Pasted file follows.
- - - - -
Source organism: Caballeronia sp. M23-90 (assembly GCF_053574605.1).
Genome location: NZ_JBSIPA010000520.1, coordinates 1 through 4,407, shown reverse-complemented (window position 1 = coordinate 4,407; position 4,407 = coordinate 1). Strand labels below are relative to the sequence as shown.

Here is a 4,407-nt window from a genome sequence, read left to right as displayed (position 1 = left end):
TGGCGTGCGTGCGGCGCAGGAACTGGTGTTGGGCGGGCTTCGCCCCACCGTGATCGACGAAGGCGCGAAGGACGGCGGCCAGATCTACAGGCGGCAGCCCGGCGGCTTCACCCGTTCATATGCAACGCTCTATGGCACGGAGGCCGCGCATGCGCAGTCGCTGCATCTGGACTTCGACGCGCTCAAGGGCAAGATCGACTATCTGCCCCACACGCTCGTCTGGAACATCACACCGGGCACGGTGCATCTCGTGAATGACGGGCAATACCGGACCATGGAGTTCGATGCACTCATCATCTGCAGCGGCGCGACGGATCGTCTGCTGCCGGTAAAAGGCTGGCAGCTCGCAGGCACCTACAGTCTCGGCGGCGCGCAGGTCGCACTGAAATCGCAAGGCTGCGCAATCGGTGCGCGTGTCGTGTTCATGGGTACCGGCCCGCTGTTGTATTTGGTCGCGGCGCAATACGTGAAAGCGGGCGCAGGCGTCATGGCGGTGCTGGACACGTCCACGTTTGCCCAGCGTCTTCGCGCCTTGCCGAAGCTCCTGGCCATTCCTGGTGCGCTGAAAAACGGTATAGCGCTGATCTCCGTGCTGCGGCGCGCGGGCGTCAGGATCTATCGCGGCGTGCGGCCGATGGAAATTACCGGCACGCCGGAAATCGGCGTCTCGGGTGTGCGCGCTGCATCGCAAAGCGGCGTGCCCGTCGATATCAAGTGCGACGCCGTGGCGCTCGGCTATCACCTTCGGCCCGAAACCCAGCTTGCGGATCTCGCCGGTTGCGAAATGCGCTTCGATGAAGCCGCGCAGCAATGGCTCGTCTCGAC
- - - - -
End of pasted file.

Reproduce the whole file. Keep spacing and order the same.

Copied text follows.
Source organism: Caballeronia sp. M23-90 (assembly GCF_053574605.1).
Genome location: NZ_JBSIPA010000520.1, coordinates 1 through 4,407, shown reverse-complemented (window position 1 = coordinate 4,407; position 4,407 = coordinate 1). Strand labels below are relative to the sequence as shown.

Here is a 4,407-nt window from a genome sequence, read left to right as displayed (position 1 = left end):
TGGCGTGCGTGCGGCGCAGGAACTGGTGTTGGGCGGGCTTCGCCCCACCGTGATCGACGAAGGCGCGAAGGACGGCGGCCAGATCTACAGGCGGCAGCCCGGCGGCTTCACCCGTTCATATGCAACGCTCTATGGCACGGAGGCCGCGCATGCGCAGTCGCTGCATCTGGACTTCGACGCGCTCAAGGGCAAGATCGACTATCTGCCCCACACGCTCGTCTGGAACATCACACCGGGCACGGTGCATCTCGTGAATGACGGGCAATACCGGACCATGGAGTTCGATGCACTCATCATCTGCAGCGGCGCGACGGATCGTCTGCTGCCGGTAAAAGGCTGGCAGCTCGCAGGCACCTACAGTCTCGGCGGCGCGCAGGTCGCACTGAAATCGCAAGGCTGCGCAATCGGTGCGCGTGTCGTGTTCATGGGTACCGGCCCGCTGTTGTATTTGGTCGCGGCGCAATACGTGAAAGCGGGCGCAGGCGTCATGGCGGTGCTGGACACGTCCACGTTTGCCCAGCGTCTTCGCGCCTTGCCGAAGCTCCTGGCCATTCCTGGTGCGCTGAAAAACGGTATAGCGCTGATCTCCGTGCTGCGGCGCGCGGGCGTCAGGATCTATCGCGGCGTGCGGCCGATGGAAATTACCGGCACGCCGGAAATCGGCGTCTCGGGTGTGCGCGCTGCATCGCAAAGCGGCGTGCCCGTCGATATCAAGTGCGACGCCGTGGCGCTCGGCTATCACCTTCGGCCCGAAACCCAGCTTGCGGATCTCGCCGGTTGCGAAATGCGCTTCGATGAAGCCGCGCAGCAATGGCTCGTCTCGAC